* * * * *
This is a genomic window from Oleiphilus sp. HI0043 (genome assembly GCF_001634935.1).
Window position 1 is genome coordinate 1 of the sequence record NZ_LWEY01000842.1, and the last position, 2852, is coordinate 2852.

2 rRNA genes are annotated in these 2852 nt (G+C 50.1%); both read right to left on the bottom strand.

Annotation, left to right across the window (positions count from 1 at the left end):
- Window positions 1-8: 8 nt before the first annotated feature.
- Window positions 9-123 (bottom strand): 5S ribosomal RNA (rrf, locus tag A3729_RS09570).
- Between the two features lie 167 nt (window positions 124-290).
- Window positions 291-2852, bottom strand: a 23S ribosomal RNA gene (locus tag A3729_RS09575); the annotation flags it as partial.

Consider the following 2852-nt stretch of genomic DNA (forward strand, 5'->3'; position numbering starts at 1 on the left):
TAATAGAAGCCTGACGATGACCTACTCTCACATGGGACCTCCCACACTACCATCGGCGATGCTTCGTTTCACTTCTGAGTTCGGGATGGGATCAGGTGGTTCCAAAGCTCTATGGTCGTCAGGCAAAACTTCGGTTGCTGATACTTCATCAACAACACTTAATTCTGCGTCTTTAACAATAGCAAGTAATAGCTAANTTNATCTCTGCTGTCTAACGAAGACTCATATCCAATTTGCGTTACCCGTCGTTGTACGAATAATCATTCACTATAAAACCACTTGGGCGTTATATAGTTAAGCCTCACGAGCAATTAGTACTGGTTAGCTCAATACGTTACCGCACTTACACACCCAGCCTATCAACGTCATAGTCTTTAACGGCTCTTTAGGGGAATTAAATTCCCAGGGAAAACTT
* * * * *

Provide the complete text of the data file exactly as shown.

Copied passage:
This is a genomic window from Oleiphilus sp. HI0043 (genome assembly GCF_001634935.1).
Window position 1 is genome coordinate 1 of the sequence record NZ_LWEY01000842.1, and the last position, 2852, is coordinate 2852.

2 rRNA genes are annotated in these 2852 nt (G+C 50.1%); both read right to left on the bottom strand.

Annotation, left to right across the window (positions count from 1 at the left end):
- Window positions 1-8: 8 nt before the first annotated feature.
- Window positions 9-123 (bottom strand): 5S ribosomal RNA (rrf, locus tag A3729_RS09570).
- Between the two features lie 167 nt (window positions 124-290).
- Window positions 291-2852, bottom strand: a 23S ribosomal RNA gene (locus tag A3729_RS09575); the annotation flags it as partial.

Consider the following 2852-nt stretch of genomic DNA (forward strand, 5'->3'; position numbering starts at 1 on the left):
TAATAGAAGCCTGACGATGACCTACTCTCACATGGGACCTCCCACACTACCATCGGCGATGCTTCGTTTCACTTCTGAGTTCGGGATGGGATCAGGTGGTTCCAAAGCTCTATGGTCGTCAGGCAAAACTTCGGTTGCTGATACTTCATCAACAACACTTAATTCTGCGTCTTTAACAATAGCAAGTAATAGCTAANTTNATCTCTGCTGTCTAACGAAGACTCATATCCAATTTGCGTTACCCGTCGTTGTACGAATAATCATTCACTATAAAACCACTTGGGCGTTATATAGTTAAGCCTCACGAGCAATTAGTACTGGTTAGCTCAATACGTTACCGCACTTACACACCCAGCCTATCAACGTCATAGTCTTTAACGGCTCTTTAGGGGAATTAAATTCCCAGGGAAAACTT